Long standing residents of Wellow have fond childhood memories of the dam, and some of these are reproduced here;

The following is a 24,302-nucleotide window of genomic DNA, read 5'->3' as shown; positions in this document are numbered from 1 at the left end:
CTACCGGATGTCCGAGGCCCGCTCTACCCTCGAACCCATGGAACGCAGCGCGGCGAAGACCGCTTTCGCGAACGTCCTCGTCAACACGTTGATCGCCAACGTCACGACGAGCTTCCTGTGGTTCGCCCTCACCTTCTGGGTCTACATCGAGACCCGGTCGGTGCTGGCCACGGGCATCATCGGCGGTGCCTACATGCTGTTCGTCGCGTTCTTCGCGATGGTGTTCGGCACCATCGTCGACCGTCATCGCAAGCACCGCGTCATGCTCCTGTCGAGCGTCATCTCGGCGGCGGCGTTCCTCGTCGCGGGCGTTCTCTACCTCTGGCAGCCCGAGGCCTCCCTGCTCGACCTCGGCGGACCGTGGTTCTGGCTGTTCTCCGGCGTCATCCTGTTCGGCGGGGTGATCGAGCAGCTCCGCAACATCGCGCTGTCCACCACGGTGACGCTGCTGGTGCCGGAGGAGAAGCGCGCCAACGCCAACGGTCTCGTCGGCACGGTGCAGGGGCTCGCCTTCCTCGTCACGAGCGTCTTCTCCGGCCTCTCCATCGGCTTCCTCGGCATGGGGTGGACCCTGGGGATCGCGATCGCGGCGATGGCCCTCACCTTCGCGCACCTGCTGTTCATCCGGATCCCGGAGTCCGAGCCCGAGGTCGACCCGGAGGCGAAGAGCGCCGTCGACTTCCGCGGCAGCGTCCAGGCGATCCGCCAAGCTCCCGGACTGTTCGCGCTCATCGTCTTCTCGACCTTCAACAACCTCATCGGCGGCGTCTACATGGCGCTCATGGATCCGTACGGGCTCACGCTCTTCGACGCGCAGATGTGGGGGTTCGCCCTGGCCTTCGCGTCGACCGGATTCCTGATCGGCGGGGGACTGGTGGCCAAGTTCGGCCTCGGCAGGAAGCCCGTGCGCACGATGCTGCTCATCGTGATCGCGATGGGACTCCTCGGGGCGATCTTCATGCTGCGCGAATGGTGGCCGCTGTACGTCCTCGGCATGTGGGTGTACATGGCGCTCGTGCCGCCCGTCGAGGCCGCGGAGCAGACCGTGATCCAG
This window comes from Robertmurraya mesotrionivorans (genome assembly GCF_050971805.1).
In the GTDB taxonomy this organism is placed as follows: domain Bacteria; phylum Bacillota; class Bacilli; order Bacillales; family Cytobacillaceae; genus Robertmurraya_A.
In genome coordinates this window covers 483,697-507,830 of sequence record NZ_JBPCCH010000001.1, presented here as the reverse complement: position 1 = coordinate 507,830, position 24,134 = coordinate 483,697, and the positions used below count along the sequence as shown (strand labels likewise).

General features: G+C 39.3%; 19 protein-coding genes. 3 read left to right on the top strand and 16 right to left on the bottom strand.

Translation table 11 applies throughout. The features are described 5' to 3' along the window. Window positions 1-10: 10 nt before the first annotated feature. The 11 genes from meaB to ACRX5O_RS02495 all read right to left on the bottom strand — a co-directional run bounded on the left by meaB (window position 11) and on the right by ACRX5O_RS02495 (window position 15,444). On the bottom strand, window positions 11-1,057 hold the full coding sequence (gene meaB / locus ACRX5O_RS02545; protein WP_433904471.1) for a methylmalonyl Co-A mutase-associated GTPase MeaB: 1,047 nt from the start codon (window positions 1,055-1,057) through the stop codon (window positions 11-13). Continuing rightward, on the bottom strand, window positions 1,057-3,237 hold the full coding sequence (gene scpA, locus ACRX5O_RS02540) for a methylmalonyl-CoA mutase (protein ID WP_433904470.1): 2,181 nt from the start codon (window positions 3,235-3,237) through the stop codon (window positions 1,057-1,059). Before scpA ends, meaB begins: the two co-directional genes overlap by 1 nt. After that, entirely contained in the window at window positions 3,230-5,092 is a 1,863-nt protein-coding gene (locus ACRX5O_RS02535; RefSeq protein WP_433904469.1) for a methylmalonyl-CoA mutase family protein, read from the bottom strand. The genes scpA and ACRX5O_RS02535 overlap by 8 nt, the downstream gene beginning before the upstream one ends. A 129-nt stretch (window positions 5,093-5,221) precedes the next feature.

From Dennis Crooks;"It is common knowledge how Common Land came into being, but there are no written records stating how the Dam was created.It is my true belief that an area of ground on common land was used to provide clay for the purpose of making bricks at the local brick yard that was situated on Rufford Road at that time. The top soil was placed at the far side of the ditch and the area is now called Beech Hill. The crater that was created was used to provide a drinking area and a place for animals to cool in the summer heat whilst grazing on common land. This area has obtained the name of Wellow Dam, is fed from a spring, and discharges into the natural ditch.Now that it is not required for the purpose of watering animals, it is being used to provide many hours of pleasure for people fishing, and also encourages young people to participate; in doing so it prevents them from getting bored and creating damage and untidiness to the village structure.In addition to the pleasure it provides, it is also providing a regular income which helps to maintain the common land; this includes the triangular green around the maypole, which originates from the early days of settlement. The appearance of this green gives passing visitors a true reflection of the people that live in Wellow.Should you obtain any document that records the true reason how the Dam came into being, I would be pleased to know."